I was lucky enough to see Venus Williams play her first professional tennis match when she was a teenager. It was obvious she was something special and her coach-father said “If you think she’s good, wait until you see her little sister.” (Serena Williams).
Venus and her sister, Serena have dominated women’s tennis over the past decade but she is currently sidelined with a diagnosis of Sjogrens Syndrome. (pronounced Show-grins). It is a chronic auto-immune disorder where white blood cells (immune function cells) target the body’s moisture-producing glands. Symptoms include dry eyes, dry mouth, extreme fatigue and joint pain. Sometimes it co-exists with other auto-immune diseases like thyroid disease or rheumatoid arthritis.
Symptoms can wax and wane and getting the right diagnosis can take time. I can imagine Venus going to her doctor and complaining of fatigue and dry mouth. Considering her athletic schedule, she was probably told to get some rest and fluids. The diagnostic key should have been Read more »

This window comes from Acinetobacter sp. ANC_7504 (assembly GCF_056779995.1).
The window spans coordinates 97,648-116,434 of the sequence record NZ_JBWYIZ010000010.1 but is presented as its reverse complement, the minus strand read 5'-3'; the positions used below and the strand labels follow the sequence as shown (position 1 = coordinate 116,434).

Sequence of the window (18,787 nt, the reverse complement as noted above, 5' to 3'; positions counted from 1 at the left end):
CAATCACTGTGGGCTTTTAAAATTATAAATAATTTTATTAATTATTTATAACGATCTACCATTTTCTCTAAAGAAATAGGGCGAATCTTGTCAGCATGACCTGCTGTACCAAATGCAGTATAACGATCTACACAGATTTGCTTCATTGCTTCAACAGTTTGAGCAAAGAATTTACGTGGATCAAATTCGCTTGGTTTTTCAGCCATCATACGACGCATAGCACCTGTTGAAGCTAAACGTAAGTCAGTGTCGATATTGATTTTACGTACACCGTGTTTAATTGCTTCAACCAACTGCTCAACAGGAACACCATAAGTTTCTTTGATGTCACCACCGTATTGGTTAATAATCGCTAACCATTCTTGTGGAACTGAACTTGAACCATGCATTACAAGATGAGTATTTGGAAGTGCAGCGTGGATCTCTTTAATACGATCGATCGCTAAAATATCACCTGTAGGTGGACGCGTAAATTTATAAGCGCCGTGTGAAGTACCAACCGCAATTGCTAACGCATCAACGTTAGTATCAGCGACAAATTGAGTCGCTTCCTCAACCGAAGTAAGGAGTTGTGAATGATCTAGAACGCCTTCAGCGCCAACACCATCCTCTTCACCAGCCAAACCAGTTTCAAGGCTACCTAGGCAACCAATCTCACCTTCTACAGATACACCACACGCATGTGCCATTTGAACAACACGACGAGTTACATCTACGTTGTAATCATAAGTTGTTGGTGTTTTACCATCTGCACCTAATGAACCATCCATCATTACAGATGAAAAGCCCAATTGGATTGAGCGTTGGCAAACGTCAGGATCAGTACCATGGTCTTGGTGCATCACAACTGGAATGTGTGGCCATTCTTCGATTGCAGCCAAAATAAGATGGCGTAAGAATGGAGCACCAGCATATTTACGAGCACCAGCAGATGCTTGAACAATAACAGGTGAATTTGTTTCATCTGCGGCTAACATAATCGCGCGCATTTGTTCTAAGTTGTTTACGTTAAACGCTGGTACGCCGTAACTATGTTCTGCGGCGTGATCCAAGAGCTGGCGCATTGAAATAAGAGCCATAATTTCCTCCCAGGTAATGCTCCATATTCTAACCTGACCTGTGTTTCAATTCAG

*This blog post was originally published at EverythingHealth*
Glucosamine is widely used for osteoarthritis pain. It’s not as impossible as homeopathy, but its rationale is improbable. As I explained in a previous post:
Wallace Sampson, one of the other authors of this blog, has pointed out that the amount of glucosamine in the typical supplement dose is on the order of 1/1000th to 1/10,000th of the available glucosamine in the body, most of which is produced by the body itself. He says, “Glucosamine is not an essential nutrient like a vitamin or an essential amino acid, for which small amounts make a large difference. How much difference could that small additional amount make? If glucosamine or chondroitin worked, this would be a medical first and worthy of a Nobel. It probably cannot work.”
Nevertheless, glucosamine (alone or with chondroitin) is widely used, and there are some supporting studies. But they are trumped by a number of well-designed studies that show it works no better than placebo, as well as a study showing that patients who had allegedly responded to glucosamine couldn’t tell the difference when their pills were replaced with placebos. Read more »
*This blog post was originally published at Science-Based Medicine*